Protectionism

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This revision presentation explains and illustrates the concept of protectionism. The presentation explains the factors that motivate protectionism and the methods employed, including tariffs, import duties, dumping, currency manipulation and the favouring of domestic firms and industries.

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Protectionism

  1. 1. Import Protectionism
  2. 2. Trade Barriers Transportation costs • Freight costs • Time costs • Customs Delays Policy barriers • Import Tariffs • Non-tariff barriers Internal trade and transaction costs • Information costs • Contract enforcement costs • Red tape
  3. 3. Trade Barriers Transportation costs • Freight costs • Time costs • Customs Delays Policy barriers • Import Tariffs • Non-tariff barriers Internal trade and transaction costs • Information costs • Contract enforcement costs • Red tape
  4. 4. Trade Barriers Transportation costs • Freight costs • Time costs • Customs Delays Policy barriers • Import Tariffs • Non-tariff barriers Internal trade and transaction costs • Information costs • Contract enforcement costs • Red tape
  5. 5. What Motivates Protectionism? Response to “Dumping” Response to chronic trade gap Employment protection Protect “fledgling” - infant sectors Protect key / strategic industries Raise revenues for the government Response to a recession / low demand
  6. 6. What Motivates Protectionism? Response to “Dumping” Response to chronic trade gap Employment protection Protect “fledgling” - infant sectors Protect key / strategic industries Raise revenues for the government Response to a recession / low demand
  7. 7. What Motivates Protectionism? Response to “Dumping” Response to chronic trade gap Employment protection Protect “fledgling” - infant sectors Protect key / strategic industries Raise revenues for the government Response to a recession / low demand
  8. 8. What Motivates Protectionism? Response to “Dumping” Response to chronic trade gap Employment protection Protect “fledgling” - infant sectors Protect key / strategic industries Raise revenues for the government Response to a recession / low demand
  9. 9. What Motivates Protectionism? Response to “Dumping” Response to chronic trade gap Employment protection Protect “fledgling” - infant sectors Protect key / strategic industries Raise revenues for the government Response to a recession / low demand
  10. 10. What Motivates Protectionism? Response to “Dumping” Response to chronic trade gap Employment protection Protect “fledgling” - infant sectors Protect key / strategic industries Raise revenues for the government Response to a recession / low demand
  11. 11. What Motivates Protectionism? Response to “Dumping” Response to chronic trade gap Employment protection Protect “fledgling” - infant sectors Protect key / strategic industries Raise revenues for the government Response to a recession / low demand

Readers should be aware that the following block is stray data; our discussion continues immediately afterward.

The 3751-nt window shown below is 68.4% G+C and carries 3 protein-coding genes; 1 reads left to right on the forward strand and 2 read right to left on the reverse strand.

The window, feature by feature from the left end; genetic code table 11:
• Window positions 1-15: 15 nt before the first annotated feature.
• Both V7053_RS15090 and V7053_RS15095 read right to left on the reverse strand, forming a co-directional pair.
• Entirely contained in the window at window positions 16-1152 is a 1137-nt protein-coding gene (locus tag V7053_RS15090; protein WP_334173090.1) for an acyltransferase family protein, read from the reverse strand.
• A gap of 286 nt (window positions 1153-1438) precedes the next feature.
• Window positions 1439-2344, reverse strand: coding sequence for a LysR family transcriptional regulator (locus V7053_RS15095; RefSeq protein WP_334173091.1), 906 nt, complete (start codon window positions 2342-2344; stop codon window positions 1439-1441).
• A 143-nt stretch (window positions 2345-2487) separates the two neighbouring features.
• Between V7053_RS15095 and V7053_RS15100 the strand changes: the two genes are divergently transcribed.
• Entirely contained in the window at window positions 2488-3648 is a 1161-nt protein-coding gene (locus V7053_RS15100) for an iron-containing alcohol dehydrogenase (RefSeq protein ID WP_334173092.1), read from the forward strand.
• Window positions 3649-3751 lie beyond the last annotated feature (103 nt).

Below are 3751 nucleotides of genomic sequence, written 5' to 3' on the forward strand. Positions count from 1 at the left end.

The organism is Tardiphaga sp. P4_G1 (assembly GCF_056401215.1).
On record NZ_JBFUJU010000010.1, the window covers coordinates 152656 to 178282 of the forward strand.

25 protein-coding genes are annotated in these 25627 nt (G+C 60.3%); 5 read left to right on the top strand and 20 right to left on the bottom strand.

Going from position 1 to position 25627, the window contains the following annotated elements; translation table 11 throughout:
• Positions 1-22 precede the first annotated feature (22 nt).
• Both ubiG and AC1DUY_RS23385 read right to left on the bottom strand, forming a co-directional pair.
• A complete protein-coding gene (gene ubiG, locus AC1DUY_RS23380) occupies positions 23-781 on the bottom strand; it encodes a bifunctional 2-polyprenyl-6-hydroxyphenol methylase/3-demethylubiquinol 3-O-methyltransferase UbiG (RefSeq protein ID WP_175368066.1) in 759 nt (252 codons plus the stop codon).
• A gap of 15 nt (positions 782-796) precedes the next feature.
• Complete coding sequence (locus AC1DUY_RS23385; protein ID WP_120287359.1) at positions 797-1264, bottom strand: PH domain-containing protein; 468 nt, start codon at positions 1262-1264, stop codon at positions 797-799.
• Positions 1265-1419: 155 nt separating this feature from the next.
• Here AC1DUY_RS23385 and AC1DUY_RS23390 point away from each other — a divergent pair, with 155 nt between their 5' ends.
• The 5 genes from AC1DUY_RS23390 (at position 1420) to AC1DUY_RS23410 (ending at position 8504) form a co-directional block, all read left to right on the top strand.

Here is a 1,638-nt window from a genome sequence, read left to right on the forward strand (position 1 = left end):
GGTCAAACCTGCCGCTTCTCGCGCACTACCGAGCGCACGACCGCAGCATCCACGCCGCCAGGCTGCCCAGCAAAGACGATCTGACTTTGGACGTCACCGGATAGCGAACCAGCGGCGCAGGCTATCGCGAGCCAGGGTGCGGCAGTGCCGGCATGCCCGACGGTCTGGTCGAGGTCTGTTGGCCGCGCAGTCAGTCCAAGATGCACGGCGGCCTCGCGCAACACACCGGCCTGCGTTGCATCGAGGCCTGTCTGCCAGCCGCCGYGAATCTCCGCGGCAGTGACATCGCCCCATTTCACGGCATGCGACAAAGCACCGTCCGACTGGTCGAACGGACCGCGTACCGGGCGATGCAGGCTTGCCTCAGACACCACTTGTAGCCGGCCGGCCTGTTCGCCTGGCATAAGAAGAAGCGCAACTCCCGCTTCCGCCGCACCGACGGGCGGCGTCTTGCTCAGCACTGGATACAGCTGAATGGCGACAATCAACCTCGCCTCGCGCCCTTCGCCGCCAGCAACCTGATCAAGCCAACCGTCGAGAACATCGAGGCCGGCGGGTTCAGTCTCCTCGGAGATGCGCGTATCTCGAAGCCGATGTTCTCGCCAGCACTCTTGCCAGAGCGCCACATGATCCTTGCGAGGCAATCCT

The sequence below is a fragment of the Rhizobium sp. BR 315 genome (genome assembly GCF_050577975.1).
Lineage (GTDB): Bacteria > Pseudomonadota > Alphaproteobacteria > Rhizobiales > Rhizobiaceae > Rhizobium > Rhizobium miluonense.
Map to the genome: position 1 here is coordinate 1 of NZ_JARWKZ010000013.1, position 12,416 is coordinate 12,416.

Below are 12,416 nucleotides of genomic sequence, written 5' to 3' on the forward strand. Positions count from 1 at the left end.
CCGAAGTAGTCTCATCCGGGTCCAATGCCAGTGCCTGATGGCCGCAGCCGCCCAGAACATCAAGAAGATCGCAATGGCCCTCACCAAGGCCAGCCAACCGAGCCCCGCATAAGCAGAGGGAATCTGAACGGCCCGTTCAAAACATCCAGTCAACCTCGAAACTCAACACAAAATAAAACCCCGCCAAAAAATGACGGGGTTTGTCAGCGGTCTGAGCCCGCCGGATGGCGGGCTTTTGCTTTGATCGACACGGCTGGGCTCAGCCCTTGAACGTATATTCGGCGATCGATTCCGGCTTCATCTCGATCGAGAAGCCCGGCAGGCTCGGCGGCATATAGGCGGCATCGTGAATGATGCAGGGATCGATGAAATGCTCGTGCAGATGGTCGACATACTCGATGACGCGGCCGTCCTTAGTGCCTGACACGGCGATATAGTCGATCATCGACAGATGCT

12. 12. Tariffs / Import Duties
  13. 13. WTO Tariff Profile for 2012
  14. 14. Tariff Profiles - LDCs
  15. 15. Tariffs for Manufactured Goods
  16. 16. Tariffs for Textiles
  17. 17. Tariffs - Farming
  18. 18. Dumping
  19. 19. WTO Disputes
  20. 20. WTO Disputes (2)
  21. 21. Q1 Analysis of an import tariff Price Domestic Demand Output Q2 Domestic Supply World supply pre-tariffP1
  22. 22. Q4Q1 Analysis of an import tariff Price Domestic Demand Output Q2 Domestic Supply World supply pre-tariffP1 Supply after tariff Q3 Imports after tariff P2
  23. 23. Evaluation – indirect effects of tariffs • Higher prices• Cost push inflation risks • Damages other industries • Risk of tit for tat policies • Loss of allocative efficiency • Dynamic effects? Economic Efficiency Retaliation by affected nations Impact on lower income groups Costs and Inflation
  24. 24. Analysis of an import quota for steel Price Import Demand for steel Output Export Supply of steel (no quota)
  25. 25. Analysis of an import quota for steel Price Import Demand for steel Output Q1 Export Supply of steel (no quota) P1 Import Quota Quota P2
  26. 26. Arguments against Protectionism Risk of Retaliation Market Distortion Higher prices for consumers Regressive effect on income inequality By-passing import controls Higher costs for exporters
  27. 27. Arguments against Protectionism Risk of Retaliation Market Distortion Higher prices for consumers Regressive effect on income inequality By-passing import controls Higher costs for exporters
  28. 28. Arguments against Protectionism Risk of Retaliation Market Distortion Higher prices for consumers Regressive effect on income inequality By-passing import controls Higher costs for exporters
  29. 29. Arguments against Protectionism Risk of Retaliation Market Distortion Higher prices for consumers Regressive effect on income inequality By-passing import controls Higher costs for exporters
  30. 30. Arguments against Protectionism Risk of Retaliation Market Distortion Higher prices for consumers Regressive effect on income inequality By-passing import controls Higher costs for exporters
  31. 31. Arguments against Protectionism Risk of Retaliation Market Distortion Higher prices for consumers Regressive effect on income inequality By-passing import controls Higher costs for exporters
  32. 32. Pascal Lamy “Imports are an essential ingredient of a country’s export competitiveness. Around 40 per cent of the value of exported goods is in fact imported inputs”
  33. 33. Pascal Lamy “Imports are an essential ingredient of a country’s export competitiveness. Around 40 per cent of the value of exported goods is in fact imported inputs” Trade is no longer about finished products or services. It is about adding value by contributing to a stage in the production of a finished product or by providing services.
  34. 34. WTO
  35. 35. More great study resources from tutor2u: Economics Blog AS Macro Revision Notes

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